• AFB cultures are used to diagnose active M. tuberculosis infections, infections due to nontuberculous mycobacteria, or to determine whether TB-like symptoms are due to another cause. They are used to help determine whether the TB is confined to the lungs (pulmonary disease) or has spread to organs outside the lungs (extrapulmonary disease). AFB cultures can also be used to monitor the effectiveness of treatment and can help determine when a person is no longer infectious. Though this test is more sensitive than an AFB smear, it takes longer for results to become available. Mycobacteria grow more slowly than other types of bacteria so positive identification may take days to several weeks, while negative results (no mycobacterial growth) can take up to 6 to 8 weeks to confirm.
    • Susceptibility testing is usually ordered in conjunction with an AFB culture to determine the most effective antibiotic to treat the mycobacterial infection. M. tuberculosis may be resistant to one or more drugs commonly used to treat TB. In addition to routine susceptibility testing, there are now some molecular tests available that can identify the genes in bacteria that confer resistance to the most commonly prescribed drugs.
  • When is it ordered?

    AFB testing is ordered when:

    • Someone has symptoms that suggest pulmonary TB  or other mycobacterial lung infection, such as:
      • Lingering, chronic cough that produces phlegm or sputum, sometimes with bloody streaks
      • Fever, chills
      • Night sweats
      • Loss of appetite
      • Unexplained weight loss
      • Weakness, fatigue
      • Chest pain
         
    • A person has symptoms associated with a TB or other mycobacterial infection located outside of the lungs (extrapulmonary); the symptoms vary depending on the area of the body that is affected. Some examples include back pain and paralysis (spinal TB), weakness due to anemia (TB in the bone marrow), altered mental state, headache, and coma (TB meningitis), joint pain or abdominal pain.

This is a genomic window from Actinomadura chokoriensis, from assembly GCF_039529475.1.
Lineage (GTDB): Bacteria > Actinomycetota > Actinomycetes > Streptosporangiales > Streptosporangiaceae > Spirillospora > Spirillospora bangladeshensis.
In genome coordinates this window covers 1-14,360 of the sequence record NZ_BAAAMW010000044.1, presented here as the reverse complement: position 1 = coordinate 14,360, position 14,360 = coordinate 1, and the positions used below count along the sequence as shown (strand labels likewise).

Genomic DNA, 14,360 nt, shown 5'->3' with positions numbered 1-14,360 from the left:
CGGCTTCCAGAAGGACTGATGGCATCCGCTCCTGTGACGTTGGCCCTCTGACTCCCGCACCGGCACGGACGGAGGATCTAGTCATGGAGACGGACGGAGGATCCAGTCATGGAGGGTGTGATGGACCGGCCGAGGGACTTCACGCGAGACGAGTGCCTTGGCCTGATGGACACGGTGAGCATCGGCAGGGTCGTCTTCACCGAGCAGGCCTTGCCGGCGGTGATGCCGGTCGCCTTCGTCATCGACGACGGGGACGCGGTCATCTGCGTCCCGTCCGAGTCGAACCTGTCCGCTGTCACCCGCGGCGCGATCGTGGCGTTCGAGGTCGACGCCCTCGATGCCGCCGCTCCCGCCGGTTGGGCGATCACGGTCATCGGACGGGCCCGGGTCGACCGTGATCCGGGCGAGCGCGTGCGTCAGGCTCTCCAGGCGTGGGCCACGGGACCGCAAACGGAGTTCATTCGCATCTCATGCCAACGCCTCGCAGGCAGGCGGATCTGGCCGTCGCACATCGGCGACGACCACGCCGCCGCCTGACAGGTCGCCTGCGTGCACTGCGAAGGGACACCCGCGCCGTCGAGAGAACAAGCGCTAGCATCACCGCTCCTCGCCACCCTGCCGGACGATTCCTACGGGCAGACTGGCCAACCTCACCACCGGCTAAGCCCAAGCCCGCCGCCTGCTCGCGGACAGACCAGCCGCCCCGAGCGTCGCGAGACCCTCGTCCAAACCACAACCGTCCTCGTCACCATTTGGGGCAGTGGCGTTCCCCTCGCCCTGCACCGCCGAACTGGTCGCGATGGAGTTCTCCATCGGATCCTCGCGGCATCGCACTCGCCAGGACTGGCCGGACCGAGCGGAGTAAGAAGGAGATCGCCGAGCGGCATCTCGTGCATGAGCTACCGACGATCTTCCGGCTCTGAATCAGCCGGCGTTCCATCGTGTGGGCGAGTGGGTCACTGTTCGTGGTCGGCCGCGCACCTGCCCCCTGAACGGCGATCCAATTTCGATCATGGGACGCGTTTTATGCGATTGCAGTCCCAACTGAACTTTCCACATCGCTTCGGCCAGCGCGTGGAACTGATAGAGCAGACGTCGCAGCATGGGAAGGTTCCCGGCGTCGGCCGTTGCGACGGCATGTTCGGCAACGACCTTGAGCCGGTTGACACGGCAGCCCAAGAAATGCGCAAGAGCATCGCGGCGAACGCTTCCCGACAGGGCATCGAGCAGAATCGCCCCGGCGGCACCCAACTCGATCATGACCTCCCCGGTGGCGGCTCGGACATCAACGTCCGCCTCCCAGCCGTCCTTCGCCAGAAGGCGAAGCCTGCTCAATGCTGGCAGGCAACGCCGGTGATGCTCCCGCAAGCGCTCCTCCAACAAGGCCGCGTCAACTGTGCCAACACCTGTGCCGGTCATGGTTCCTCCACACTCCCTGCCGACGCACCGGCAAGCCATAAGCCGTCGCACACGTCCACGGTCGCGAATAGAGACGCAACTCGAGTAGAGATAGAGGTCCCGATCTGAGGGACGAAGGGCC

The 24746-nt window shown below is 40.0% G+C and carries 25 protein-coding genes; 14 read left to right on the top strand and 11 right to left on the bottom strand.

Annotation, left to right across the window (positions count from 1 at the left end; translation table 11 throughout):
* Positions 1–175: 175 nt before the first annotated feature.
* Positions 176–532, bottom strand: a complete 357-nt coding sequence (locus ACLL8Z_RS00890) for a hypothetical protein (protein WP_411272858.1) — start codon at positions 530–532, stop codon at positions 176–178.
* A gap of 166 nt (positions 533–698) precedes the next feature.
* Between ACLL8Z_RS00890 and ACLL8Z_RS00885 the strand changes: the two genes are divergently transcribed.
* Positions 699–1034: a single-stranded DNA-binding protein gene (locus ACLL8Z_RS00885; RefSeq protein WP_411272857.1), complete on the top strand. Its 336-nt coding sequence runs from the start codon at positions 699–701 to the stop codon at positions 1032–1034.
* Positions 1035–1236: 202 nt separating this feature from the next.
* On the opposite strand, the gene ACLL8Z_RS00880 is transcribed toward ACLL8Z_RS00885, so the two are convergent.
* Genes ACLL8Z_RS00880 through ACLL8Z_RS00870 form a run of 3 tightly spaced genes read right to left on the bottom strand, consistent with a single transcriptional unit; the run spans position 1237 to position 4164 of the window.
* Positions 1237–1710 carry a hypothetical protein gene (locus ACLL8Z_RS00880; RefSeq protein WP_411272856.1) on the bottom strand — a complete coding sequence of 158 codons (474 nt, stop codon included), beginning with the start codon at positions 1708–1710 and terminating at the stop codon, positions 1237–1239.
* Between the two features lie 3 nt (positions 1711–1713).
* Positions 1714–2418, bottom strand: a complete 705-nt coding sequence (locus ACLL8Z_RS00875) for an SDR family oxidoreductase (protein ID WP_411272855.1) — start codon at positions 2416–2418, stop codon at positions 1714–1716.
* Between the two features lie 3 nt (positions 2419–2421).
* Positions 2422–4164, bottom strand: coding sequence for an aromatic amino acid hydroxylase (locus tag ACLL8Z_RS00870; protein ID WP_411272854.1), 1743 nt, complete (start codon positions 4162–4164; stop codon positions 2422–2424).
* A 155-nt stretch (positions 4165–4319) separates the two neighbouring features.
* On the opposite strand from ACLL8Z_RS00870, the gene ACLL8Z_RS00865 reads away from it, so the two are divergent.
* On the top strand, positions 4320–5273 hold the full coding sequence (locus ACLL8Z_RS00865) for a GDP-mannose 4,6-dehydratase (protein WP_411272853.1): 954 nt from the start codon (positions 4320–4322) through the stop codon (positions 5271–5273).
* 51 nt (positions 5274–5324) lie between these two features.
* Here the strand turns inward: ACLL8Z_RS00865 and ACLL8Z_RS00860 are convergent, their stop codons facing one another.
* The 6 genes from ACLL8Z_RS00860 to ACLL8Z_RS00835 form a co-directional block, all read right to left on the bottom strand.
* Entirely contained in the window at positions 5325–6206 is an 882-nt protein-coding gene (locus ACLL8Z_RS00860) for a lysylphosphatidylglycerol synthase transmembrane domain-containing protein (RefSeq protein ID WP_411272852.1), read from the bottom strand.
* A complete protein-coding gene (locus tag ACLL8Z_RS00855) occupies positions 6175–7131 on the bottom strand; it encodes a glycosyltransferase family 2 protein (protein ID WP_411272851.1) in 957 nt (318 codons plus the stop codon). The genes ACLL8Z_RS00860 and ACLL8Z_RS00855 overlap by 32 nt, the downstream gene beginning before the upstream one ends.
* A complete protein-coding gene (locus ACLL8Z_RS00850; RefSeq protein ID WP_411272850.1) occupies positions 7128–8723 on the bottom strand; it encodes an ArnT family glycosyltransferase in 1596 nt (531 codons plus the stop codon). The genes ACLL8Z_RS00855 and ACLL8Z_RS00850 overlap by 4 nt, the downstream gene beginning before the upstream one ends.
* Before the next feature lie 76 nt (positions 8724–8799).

• A TB screening test is positive and the person is at increased risk for active disease and/or characteristic signs are seen in an X-ray of the lung.
    • Someone has been in close contact with a person who has been diagnosed with TB and the exposed person either has symptoms or has a condition or disease that puts him or her at a much higher risk of contracting the disease, such as HIV/AIDS. (Those with AIDS are more likely than other affected people to have extrapulmonary TB with a few, vague symptoms.)
    • An individual is being treated for TB; AFB testing is usually ordered at intervals, both for evaluating the effectiveness of treatment and for determining whether or not a person is still infectious.
    • An individual has a chronic skin infection that does not respond to the usual antibiotics given for a bacterial infection; NTM may be the cause of the infection since they do not respond to the same antibiotics used to treat a staphylococcal or streptococcal infection.
  • What does the test result mean?

    AFB Smear and NAAT
    A negative AFB smear may mean that no infection is present, that symptoms are caused by something other than mycobacteria, or that the mycobacteria were not present in sufficient numbers to be seen under the microscope. Usually three samples are collected to increase the probability that the organisms will be detected. Nevertheless, if AFB smears are negative and there is still a strong suspicion of a mycobacterial infection, then additional samples may be collected and tested on different days. A smear negative sample may still grow mycobacteria since the culture media  allows low numbers of bacteria that cannot be seen in a microscopic examination to multiply and be detected.